Pride and Prejudice - by Jane Austen
Mr. Bingley had soon made himself acquainted with all the
principal people in the room; he was lively and unreserved,
danced every dance, was angry that the ball closed so early,
and talked of giving one himself at Netherfield. Such amiable
qualities must speak for themselves. What a contrast between
him and his friend! Mr. Darcy danced only once with Mrs. Hurst
and once with Miss Bingley, declined being introduced to any
other lady, and spent the rest of the evening in walking about
the room, speaking occasionally to one of his own party. His
character was decided. He was the proudest, most disagreeable
man in the world, and everybody hoped that he would never come
there again. Amongst the most violent against him was Mrs.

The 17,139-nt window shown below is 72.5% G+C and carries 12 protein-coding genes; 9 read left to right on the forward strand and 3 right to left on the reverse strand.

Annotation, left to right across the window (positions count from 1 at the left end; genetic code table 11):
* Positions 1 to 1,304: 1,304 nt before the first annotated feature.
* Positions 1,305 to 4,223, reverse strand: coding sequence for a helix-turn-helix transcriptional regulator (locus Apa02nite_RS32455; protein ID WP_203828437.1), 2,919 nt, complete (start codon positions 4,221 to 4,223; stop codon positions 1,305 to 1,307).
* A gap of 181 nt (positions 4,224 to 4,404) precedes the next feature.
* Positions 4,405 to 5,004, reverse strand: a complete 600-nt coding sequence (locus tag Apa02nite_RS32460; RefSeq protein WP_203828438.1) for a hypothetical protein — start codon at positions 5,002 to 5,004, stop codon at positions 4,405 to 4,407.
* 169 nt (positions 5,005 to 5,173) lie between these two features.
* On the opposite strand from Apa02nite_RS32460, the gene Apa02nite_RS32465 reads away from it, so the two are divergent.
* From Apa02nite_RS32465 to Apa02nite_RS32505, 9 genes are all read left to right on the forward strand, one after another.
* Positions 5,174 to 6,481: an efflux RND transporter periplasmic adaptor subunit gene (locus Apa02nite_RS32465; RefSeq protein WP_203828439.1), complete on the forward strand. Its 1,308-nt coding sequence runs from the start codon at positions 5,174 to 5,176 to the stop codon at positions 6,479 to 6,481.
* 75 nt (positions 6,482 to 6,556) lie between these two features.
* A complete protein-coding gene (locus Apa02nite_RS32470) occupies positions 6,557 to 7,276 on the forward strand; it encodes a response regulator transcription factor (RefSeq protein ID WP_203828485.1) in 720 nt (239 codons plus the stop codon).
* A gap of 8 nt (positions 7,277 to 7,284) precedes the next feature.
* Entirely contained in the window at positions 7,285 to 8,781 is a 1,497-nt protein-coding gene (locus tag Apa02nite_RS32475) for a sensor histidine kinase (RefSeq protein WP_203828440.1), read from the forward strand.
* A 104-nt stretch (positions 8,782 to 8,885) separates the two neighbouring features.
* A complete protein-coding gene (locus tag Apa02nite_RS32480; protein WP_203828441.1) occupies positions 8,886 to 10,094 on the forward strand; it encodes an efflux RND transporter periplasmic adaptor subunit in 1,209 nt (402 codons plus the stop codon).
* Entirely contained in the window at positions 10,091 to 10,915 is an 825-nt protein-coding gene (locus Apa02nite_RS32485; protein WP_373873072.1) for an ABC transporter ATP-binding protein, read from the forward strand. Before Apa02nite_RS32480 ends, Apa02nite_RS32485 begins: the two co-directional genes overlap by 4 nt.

Bennet, whose dislike of his general behaviour was sharpened
into particular resentment by his having slighted one of her
Excerpt from chapter 3
Elizabeth Bennet had been obliged, by the scarcity of gentlemen,
to sit down for two dances; and during part of that time,
Mr. Darcy had been standing near enough for her to hear a
conversation between him and Mr. Bingley, who came from the
dance for a few minutes, to press his friend to join it.
"Come, Darcy," said he, "I must have you dance. I hate to see
you standing about by yourself in this stupid manner. You had
much better dance."
"I certainly shall not. You know how I detest it, unless I am
particularly acquainted with my partner. At such an assembly as
this it would be insupportable. Your sisters are engaged, and
there is not another woman in the room whom it would not be a
punishment to me to stand up with."
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